Each semester, construction management and building technology students who are enrolled in the required concrete class participate in a project that puts theory to a hands-on test.
“Students are given a model that represents a structure, and they are instructed to build the model out of masonry, following all code and building requirements as illustrated on the drawing,” says Instructor Jesse Ross. “However, this semester I decided to throw the class a curve ball, and I asked them to spell out NMU with the masonry units. As you can see, they rose to the challenge.”
For most in the department of technology and occupational sciences, this comes as no surprise. The students in NMU’s construction programs are known for creating in teams and taking pride in their finished product. Their faculty set high standards and make learning fun.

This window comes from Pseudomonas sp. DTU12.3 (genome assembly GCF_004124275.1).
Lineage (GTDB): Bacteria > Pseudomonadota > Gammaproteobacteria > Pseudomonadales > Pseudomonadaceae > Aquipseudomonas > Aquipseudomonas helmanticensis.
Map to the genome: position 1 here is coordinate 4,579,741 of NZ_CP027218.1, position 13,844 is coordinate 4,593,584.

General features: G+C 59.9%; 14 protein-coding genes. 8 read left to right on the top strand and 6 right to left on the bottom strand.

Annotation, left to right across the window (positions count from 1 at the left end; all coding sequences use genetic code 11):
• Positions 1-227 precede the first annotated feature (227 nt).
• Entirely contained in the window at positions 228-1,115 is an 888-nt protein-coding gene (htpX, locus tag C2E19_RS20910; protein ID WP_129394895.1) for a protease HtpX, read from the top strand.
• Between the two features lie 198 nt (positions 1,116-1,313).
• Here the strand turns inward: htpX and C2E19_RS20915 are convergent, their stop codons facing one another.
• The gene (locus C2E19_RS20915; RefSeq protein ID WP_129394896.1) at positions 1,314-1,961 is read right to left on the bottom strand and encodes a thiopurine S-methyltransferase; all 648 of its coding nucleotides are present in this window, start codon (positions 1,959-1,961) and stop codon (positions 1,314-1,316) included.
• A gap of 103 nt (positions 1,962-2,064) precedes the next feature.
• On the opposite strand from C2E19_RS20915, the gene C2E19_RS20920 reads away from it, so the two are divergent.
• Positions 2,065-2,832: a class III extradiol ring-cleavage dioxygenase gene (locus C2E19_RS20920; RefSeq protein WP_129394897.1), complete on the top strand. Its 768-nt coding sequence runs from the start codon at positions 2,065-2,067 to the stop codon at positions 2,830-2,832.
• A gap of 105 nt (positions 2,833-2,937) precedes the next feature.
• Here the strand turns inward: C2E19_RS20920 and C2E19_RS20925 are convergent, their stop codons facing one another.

By asking his students to apply mandatory curriculum in an inventive way, Ross has helped his class to clinch a fundamental knowledge for introductory masonry.
Throughout the course of the semester, they have combined classroom discussions with lab each week, covering: planning, specifications, formwork, reinforcing, placing/laying, estimating, scheduling and managing the various components in order to deliver a quality product in a safe and economical manner.
“The end result is not to turn our students into cement finishers or masons,” says Ross, “but rather to give them a hands-on experience necessary to gain a better understanding and appreciation of the men and women that perform this type of work and hopefully add to their “toolbag” of skills.”